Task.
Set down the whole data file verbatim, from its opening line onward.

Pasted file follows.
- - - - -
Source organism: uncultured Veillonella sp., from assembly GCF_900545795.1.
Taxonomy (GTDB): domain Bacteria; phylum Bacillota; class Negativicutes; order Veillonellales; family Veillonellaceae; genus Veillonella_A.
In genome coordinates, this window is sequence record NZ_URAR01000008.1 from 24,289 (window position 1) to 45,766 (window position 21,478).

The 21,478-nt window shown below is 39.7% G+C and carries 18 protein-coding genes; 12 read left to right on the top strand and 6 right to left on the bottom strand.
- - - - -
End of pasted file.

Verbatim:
Source organism: uncultured Veillonella sp., from assembly GCF_900545795.1.
Taxonomy (GTDB): domain Bacteria; phylum Bacillota; class Negativicutes; order Veillonellales; family Veillonellaceae; genus Veillonella_A.
In genome coordinates, this window is sequence record NZ_URAR01000008.1 from 24,289 (window position 1) to 45,766 (window position 21,478).

The 21,478-nt window shown below is 39.7% G+C and carries 18 protein-coding genes; 12 read left to right on the top strand and 6 right to left on the bottom strand.